Rethinking Broadband Infrastructure Investment & Development

The UK Government is investing in super-fast broadband in the name of international competitiveness (speed), as well as to facilitate access to digital by default public services and the burgeoning internet economy (connectivity). It is committed to stimulating digital participation amongst newcomers to the digital frontier (i.e. promoting super-fast broadband take-up). And, it continues to take steps to deliver against its ‘assisted digital‘ agenda, in theory, to smooth the transition to the Next Generation world that is currently under construction.

The extent to which its plans are deemed adequate and/or value for money are well-rehearsed and, not least, in the context of recent parliamentary debates and NAO reports on the subject.


Irrespective, we are concerned to find precious little evidence that the Government is taking steps to guarantee affordability of access to contemporary telecommunications infrastructure – save insofar as it can point to an independent regulator in Ofcom – for public sector service reliant communities. We are concerned that narrowly investing to benefit the corporate internet will do little (if anything) to stimulate STEM skills acquisition, knowledge economy job creation and related business development in deprived settings.

And, we are concerned that the lessons from past infrastructure planning and implementation by Governments might, once again, undermine the potential for rapid innovation and those socio-economic benefits that might otherwise flow from a more flexible and diverse framework for infrastructure investment and development.

Is there not scope for community intranets to host essential hyperlocal content and services – free at the point of use? Is there not scope for public sector service providers to invest efficiency savings from digital by default service roll-out to subsidise the cost of internet access for deprived communities? Is there not scope for a not for private profit backhaul wholesaler to emerge from a consortia of stakeholders supporting/representing our deprived communities? How might a group purchasing scheme for internet access in deprived communities function in practice? Is there scope for collaborative consumption or the ‘sharing economy’ where facilitating internet access for ALL is concerned?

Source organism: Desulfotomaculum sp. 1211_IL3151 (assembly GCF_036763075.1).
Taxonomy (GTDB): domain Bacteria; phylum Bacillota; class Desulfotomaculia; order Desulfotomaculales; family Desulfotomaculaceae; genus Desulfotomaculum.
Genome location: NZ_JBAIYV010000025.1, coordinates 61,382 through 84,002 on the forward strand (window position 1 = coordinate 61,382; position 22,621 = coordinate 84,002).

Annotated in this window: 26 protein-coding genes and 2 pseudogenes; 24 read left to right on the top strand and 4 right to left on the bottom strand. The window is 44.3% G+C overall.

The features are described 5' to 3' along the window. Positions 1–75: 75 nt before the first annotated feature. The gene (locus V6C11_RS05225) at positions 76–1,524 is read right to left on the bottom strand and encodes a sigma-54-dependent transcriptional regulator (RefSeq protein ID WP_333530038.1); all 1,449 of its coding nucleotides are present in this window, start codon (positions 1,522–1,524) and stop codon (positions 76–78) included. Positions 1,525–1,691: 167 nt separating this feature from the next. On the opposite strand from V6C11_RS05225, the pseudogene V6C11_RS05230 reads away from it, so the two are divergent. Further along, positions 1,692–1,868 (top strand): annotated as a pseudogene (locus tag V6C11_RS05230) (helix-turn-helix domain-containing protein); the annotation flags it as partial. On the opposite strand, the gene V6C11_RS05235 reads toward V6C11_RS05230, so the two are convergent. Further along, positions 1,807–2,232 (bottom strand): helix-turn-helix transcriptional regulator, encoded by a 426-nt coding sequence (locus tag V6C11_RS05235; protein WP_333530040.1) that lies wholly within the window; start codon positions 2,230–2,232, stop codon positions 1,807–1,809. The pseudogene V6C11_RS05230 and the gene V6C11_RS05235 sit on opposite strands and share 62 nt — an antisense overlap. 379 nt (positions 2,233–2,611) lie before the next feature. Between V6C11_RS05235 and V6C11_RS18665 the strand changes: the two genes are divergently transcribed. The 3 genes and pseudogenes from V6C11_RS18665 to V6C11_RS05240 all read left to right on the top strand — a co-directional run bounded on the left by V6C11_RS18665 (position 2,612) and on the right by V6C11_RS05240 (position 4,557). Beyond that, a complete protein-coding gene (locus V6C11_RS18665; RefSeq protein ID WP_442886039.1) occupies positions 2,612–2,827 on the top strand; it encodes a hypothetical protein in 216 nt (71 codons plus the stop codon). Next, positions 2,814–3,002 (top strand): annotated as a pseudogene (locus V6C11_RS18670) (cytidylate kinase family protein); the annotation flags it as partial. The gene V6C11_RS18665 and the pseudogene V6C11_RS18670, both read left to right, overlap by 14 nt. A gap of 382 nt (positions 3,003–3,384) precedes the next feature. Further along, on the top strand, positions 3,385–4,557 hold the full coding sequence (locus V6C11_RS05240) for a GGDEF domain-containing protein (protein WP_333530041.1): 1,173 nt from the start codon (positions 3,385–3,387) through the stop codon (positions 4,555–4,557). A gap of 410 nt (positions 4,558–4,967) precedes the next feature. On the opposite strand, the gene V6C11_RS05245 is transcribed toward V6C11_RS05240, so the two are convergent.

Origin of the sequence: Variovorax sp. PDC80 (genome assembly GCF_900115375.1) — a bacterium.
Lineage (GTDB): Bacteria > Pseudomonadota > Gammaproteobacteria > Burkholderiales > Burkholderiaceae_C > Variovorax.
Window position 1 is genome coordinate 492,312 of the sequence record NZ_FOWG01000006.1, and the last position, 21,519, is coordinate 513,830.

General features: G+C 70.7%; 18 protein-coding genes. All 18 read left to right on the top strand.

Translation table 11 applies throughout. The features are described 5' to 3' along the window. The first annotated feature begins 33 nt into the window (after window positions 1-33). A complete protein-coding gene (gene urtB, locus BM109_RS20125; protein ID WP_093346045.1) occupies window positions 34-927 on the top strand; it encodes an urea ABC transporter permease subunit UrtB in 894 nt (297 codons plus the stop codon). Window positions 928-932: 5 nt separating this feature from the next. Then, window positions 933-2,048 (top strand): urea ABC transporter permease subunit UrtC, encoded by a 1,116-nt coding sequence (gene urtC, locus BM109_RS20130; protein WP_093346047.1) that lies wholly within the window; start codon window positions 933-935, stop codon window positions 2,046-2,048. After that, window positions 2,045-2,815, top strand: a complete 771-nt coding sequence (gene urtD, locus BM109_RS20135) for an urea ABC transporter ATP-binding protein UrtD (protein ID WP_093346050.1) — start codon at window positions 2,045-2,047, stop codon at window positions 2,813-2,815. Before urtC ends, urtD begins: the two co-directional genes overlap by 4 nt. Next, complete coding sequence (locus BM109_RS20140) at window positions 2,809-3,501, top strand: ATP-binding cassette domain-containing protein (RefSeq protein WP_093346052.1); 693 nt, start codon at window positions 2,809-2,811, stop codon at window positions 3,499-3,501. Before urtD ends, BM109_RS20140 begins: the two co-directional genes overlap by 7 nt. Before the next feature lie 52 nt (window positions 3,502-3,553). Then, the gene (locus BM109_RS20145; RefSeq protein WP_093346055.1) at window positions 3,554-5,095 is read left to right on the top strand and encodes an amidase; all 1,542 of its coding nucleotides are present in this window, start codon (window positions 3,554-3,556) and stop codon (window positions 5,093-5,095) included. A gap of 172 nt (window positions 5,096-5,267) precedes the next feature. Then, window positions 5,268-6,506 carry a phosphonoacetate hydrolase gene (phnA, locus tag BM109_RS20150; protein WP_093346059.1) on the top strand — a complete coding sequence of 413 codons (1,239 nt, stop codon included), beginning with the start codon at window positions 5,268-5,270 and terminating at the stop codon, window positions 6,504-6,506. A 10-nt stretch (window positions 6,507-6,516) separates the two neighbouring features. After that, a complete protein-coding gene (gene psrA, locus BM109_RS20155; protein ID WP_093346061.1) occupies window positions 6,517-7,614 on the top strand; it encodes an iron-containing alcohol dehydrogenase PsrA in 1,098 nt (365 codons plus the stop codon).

We’ve talked elsewhere about civic engineering and self-built then horizontally managed networks developed by and for communities – the implications of which include STEM skills development and knowledge economy jobs and business creation. Is the planned roll-out of contemporary infrastructure by “experts” from outside a community liable to leave a comparable legacy in its wake? And, how will we be better placed in the future than we are today when it comes to digital competitiveness (overall) and/or we need to upgrade our infrastructure to keep pace with technological advancements?

We are privileged to be supporting a number of civic engineering initiatives across the UK which aim to explore such questions over the coming year. In particular, we are supporting the work of The Creative Coop and Merthyr Valleys Homes to establish a prototype network in the Gellideg estate in South Wales which draws upon the learning of open, hybrid and symmetrical pioneers – – in Catalonia. If you’re involved in something comparable – whether at home or overseas, we’d love to hear from you via @commonfutrs.

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